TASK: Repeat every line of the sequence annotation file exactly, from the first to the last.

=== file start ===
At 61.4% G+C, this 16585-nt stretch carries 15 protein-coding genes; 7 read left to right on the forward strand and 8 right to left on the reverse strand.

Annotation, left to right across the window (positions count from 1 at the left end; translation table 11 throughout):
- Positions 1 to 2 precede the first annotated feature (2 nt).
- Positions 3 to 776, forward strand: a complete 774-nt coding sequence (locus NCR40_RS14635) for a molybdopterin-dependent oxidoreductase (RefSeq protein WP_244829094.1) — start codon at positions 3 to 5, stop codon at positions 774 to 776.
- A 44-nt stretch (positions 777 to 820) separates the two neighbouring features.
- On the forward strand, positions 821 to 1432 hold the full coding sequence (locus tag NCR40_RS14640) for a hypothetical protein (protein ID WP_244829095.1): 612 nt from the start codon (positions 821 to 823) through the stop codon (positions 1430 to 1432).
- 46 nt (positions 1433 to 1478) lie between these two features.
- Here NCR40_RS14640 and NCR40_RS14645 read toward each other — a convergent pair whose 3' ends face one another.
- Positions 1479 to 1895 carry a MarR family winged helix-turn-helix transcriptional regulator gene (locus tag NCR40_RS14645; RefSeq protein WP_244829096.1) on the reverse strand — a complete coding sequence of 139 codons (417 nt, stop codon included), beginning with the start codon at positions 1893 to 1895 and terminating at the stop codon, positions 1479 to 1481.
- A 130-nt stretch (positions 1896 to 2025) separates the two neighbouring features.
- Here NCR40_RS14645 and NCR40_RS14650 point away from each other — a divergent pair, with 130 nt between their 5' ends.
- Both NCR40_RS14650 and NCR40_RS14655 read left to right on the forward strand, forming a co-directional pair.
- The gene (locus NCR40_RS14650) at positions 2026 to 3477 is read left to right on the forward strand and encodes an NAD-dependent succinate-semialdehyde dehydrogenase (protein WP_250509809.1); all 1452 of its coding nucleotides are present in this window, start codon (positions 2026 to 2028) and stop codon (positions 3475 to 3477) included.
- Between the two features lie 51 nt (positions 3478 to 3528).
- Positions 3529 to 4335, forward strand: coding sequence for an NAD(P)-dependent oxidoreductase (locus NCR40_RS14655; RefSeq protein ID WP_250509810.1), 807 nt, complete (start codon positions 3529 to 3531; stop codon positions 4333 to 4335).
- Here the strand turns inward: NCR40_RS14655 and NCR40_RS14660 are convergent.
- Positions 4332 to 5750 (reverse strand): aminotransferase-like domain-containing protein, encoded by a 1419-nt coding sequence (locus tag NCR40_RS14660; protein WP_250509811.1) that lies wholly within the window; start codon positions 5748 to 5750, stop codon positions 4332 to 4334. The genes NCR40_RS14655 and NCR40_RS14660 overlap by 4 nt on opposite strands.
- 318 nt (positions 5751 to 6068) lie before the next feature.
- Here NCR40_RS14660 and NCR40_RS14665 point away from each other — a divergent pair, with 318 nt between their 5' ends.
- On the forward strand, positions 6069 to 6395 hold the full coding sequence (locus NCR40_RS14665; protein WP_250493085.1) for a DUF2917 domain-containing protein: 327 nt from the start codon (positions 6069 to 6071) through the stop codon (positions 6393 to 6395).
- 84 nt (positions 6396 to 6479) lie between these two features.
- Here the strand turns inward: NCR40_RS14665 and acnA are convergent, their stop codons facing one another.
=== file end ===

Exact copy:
At 61.4% G+C, this 16585-nt stretch carries 15 protein-coding genes; 7 read left to right on the forward strand and 8 right to left on the reverse strand.

Annotation, left to right across the window (positions count from 1 at the left end; translation table 11 throughout):
- Positions 1 to 2 precede the first annotated feature (2 nt).
- Positions 3 to 776, forward strand: a complete 774-nt coding sequence (locus NCR40_RS14635) for a molybdopterin-dependent oxidoreductase (RefSeq protein WP_244829094.1) — start codon at positions 3 to 5, stop codon at positions 774 to 776.
- A 44-nt stretch (positions 777 to 820) separates the two neighbouring features.
- On the forward strand, positions 821 to 1432 hold the full coding sequence (locus tag NCR40_RS14640) for a hypothetical protein (protein ID WP_244829095.1): 612 nt from the start codon (positions 821 to 823) through the stop codon (positions 1430 to 1432).
- 46 nt (positions 1433 to 1478) lie between these two features.
- Here NCR40_RS14640 and NCR40_RS14645 read toward each other — a convergent pair whose 3' ends face one another.
- Positions 1479 to 1895 carry a MarR family winged helix-turn-helix transcriptional regulator gene (locus tag NCR40_RS14645; RefSeq protein WP_244829096.1) on the reverse strand — a complete coding sequence of 139 codons (417 nt, stop codon included), beginning with the start codon at positions 1893 to 1895 and terminating at the stop codon, positions 1479 to 1481.
- A 130-nt stretch (positions 1896 to 2025) separates the two neighbouring features.
- Here NCR40_RS14645 and NCR40_RS14650 point away from each other — a divergent pair, with 130 nt between their 5' ends.
- Both NCR40_RS14650 and NCR40_RS14655 read left to right on the forward strand, forming a co-directional pair.
- The gene (locus NCR40_RS14650) at positions 2026 to 3477 is read left to right on the forward strand and encodes an NAD-dependent succinate-semialdehyde dehydrogenase (protein WP_250509809.1); all 1452 of its coding nucleotides are present in this window, start codon (positions 2026 to 2028) and stop codon (positions 3475 to 3477) included.
- Between the two features lie 51 nt (positions 3478 to 3528).
- Positions 3529 to 4335, forward strand: coding sequence for an NAD(P)-dependent oxidoreductase (locus NCR40_RS14655; RefSeq protein ID WP_250509810.1), 807 nt, complete (start codon positions 3529 to 3531; stop codon positions 4333 to 4335).
- Here the strand turns inward: NCR40_RS14655 and NCR40_RS14660 are convergent.
- Positions 4332 to 5750 (reverse strand): aminotransferase-like domain-containing protein, encoded by a 1419-nt coding sequence (locus tag NCR40_RS14660; protein WP_250509811.1) that lies wholly within the window; start codon positions 5748 to 5750, stop codon positions 4332 to 4334. The genes NCR40_RS14655 and NCR40_RS14660 overlap by 4 nt on opposite strands.
- 318 nt (positions 5751 to 6068) lie before the next feature.
- Here NCR40_RS14660 and NCR40_RS14665 point away from each other — a divergent pair, with 318 nt between their 5' ends.
- On the forward strand, positions 6069 to 6395 hold the full coding sequence (locus NCR40_RS14665; protein WP_250493085.1) for a DUF2917 domain-containing protein: 327 nt from the start codon (positions 6069 to 6071) through the stop codon (positions 6393 to 6395).
- 84 nt (positions 6396 to 6479) lie between these two features.
- Here the strand turns inward: NCR40_RS14665 and acnA are convergent, their stop codons facing one another.